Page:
Welcome back to my weekday Wordle Solution Diary, where I take you step-by-step through my own Wordle puzzle efforts. Today, we’re tackling Wordle #254.
For those unfamiliar with Wordle, The New York Times’ (recently-purchased) daily word game asks you to guess a five-letter word in six tries. Simple right?
If you just want to skip to the Wordle answer for today, (and yes, we have a page to do just that), you can depart right now. But what would be the fun in that?
You want to preserve your streak and, I believe, learn how to get better at Wordle, which means making smart choices and understanding the tactics that can take you from a “Winning in 5” to a “Solved in three” kind of Wordle player.
The guide below includes how I make my guesses and images of my work. When I make a mistake, you’ll see it. Maybe it’ll help you avoid some of your own.
Let’s Wordle together.
Spoiler Alert: If you do not want to know today’s Wordle answer, STOP READING IMMEDIATELY.
Showered and dressed, I feel ready to beat Wordle at its own game. I play today’s Wordle on my desktop to ease the screen captures I’ll use to help guide you.
The first word
Your biggest leap will always be that first word. I can choose any five-letter word but, generally, dismiss anything with double letters, as per our guide on how to win at Wordle.
There are two goals: Get as many correct letters in the right spots as possible and miraculously guess the word on the first try. Thus far, I’ve never accomplished the latter.
I chose “PLACE” because of its attractive mix of vowels and consonants. Look at all those vowels. How can I miss with this word?
I’ve seen worse first results (see #251). The “E” at the end (right letter and right place) is a nice anchor to start with. I’m not surprised to see the “C” in there; so many five-letter words include a “C.”
One thing I do not do at any stage in my process is Google words that include “C” and/or “E.” It just feels like cheating. Come on, we can do this the old-fashioned way.
The second guess
As happy as I am that I now have two-out-of-five letters, this is not enough raw material to construct a word. As a result, I’m going with my tried-and-true strategy of a second word that uses a completely new collection of letters. You know what I want: To solve this Wordle in three.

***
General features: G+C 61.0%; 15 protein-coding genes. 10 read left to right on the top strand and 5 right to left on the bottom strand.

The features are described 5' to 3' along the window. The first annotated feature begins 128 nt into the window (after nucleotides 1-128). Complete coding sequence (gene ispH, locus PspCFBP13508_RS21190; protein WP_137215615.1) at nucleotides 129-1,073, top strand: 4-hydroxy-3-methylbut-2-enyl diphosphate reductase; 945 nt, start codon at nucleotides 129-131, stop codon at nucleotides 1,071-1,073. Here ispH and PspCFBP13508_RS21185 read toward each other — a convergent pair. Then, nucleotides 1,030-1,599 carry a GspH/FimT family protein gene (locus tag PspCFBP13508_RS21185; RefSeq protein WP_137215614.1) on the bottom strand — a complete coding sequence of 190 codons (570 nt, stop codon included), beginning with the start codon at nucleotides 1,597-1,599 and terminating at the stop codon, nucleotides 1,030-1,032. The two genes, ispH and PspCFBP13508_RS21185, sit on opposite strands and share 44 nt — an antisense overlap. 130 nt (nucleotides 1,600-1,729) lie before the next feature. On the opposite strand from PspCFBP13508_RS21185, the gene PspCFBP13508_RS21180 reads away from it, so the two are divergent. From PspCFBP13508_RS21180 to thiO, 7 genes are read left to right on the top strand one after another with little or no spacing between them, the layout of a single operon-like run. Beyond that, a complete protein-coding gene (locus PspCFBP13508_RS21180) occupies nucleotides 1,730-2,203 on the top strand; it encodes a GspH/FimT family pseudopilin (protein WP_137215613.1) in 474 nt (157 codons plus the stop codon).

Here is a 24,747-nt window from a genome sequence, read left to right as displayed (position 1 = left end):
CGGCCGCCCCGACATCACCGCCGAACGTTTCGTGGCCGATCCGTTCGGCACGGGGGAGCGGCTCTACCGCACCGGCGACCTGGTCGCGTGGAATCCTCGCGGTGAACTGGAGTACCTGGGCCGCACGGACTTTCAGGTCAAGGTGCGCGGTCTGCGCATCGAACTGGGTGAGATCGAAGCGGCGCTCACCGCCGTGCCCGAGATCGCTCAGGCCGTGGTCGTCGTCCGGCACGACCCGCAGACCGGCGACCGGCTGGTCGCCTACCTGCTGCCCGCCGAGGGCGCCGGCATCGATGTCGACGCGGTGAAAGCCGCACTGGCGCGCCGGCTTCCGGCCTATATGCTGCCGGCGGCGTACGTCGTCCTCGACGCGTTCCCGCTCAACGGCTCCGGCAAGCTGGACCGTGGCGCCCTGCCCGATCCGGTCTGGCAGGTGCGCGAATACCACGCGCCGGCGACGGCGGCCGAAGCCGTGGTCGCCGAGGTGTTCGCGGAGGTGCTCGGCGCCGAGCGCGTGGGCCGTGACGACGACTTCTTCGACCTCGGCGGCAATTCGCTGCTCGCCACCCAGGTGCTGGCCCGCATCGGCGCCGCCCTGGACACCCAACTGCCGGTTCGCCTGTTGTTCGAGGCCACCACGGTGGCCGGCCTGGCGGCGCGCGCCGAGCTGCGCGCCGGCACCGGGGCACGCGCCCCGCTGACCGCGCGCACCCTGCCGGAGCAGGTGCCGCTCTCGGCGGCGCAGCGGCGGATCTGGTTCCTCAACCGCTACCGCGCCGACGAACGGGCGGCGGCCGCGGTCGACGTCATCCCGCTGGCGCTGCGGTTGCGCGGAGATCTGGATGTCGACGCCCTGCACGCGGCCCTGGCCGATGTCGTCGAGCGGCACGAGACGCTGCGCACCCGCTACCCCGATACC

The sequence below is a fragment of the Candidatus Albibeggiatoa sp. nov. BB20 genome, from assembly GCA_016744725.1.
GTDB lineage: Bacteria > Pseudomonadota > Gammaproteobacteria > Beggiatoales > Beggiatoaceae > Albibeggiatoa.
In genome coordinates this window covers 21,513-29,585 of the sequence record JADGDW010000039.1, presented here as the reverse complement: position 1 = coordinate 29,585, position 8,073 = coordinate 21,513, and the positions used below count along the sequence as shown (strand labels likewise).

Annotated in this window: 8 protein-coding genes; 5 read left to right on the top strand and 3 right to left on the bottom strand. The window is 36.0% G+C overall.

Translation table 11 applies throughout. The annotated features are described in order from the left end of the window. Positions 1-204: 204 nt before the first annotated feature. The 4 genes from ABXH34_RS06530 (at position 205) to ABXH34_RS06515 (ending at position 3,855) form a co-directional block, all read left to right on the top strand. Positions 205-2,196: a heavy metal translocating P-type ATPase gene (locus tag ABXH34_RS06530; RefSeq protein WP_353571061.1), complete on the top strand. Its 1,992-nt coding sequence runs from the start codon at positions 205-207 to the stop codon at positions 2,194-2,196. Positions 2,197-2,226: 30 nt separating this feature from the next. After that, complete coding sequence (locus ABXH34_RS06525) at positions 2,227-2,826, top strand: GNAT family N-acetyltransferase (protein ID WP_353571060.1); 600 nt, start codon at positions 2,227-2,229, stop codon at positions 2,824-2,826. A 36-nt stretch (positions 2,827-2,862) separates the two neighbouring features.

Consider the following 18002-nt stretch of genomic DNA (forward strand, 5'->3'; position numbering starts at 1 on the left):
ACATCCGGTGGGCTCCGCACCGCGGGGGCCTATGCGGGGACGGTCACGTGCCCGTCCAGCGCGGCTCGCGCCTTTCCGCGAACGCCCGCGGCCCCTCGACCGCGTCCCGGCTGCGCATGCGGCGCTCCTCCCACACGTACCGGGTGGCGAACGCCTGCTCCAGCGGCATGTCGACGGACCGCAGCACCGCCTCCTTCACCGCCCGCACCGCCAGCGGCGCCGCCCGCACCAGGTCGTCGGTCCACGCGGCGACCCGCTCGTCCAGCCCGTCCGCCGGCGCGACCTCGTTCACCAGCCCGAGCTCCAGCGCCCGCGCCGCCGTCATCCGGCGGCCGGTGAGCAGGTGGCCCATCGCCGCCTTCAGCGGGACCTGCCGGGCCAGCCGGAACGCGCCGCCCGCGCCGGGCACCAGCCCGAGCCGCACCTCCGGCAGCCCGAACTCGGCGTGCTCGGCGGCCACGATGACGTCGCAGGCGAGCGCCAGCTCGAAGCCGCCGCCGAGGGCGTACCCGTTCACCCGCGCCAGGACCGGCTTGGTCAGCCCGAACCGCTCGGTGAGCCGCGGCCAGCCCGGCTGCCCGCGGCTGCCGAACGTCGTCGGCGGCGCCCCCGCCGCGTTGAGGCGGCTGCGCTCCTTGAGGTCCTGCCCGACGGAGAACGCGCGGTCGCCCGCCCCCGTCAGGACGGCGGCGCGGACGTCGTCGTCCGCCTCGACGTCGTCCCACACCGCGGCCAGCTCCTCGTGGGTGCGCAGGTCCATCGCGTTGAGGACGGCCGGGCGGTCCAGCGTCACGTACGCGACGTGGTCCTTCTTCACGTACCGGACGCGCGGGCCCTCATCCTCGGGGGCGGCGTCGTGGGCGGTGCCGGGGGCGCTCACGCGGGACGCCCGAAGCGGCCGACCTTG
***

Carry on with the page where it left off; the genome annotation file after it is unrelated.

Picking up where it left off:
(Yes, I know those of you that love Wordle’s Hard Mode will look down upon me. But the stats show that I’m in the majority of people playing the game, so I’m OK with it.)
Obviously, “Rough” is not the word, but I’m hoping a few of those letters are winners. As I prepare to hit enter, it occurs to me I’m doing all this before my first cup of coffee. That may be a mistake.
Double the fun
Look at me, picking up two new letters. Four-fifths of the way there to all the letters I need and a Wordle solution. My next guess is crucial. I can’t rush things. I really want to solve this in three.
Three’s the charm?
With four letters, I plan to spend a few minutes trying different letter combinations in my head and on the Wordle board before committing (hitting “Enter”). I need strategy, inspiration, and luck.
Two vowels and two consonants make me think this isn’t one of those oddball words or one where people might accuse The New York Times of making the game harder.
One hurdle: Only one letter is in the right place but I think old friends “C” and “H” might be paired together at the start of the Wordle answer.
I have the tiniest epiphany. An open vowel, like “O,” has to go after “CH.” If that’s the case, there’s really only one choice for what can go between “CHO” and the “E” that we know does belong at the end.
Still wishing I was holding a cup of coffee in my hand, I hit enter.
Not gonna lie, I am shocked. I really thought “CHOSE” was the answer. It’s a great five-letter word, and S is one of the most popular letters. I’m honestly bummed that I missed out on solving Wordle in three.
In a situation like this, where four of the correct letters are also in their correct places, the task becomes relatively simple: go through the remaining letters in your head, slotting each one into the open spot.
The only obvious answer is what just happened to me a moment ago.
I can’t really blame myself for first choosing “CHOSE” over “CHOKE.” I’m generally positive, totally non-violent, and I’m not into sports. The word simply never occurred to me.
I also consider myself lucky – CHORE is a word using the more popular R in the space there, and that could have seen me do this in five attempts, despite a strong strategy.
In the end, this is a pretty good result and Wordle credits me with a “Splendid” for my efforts. How did you do?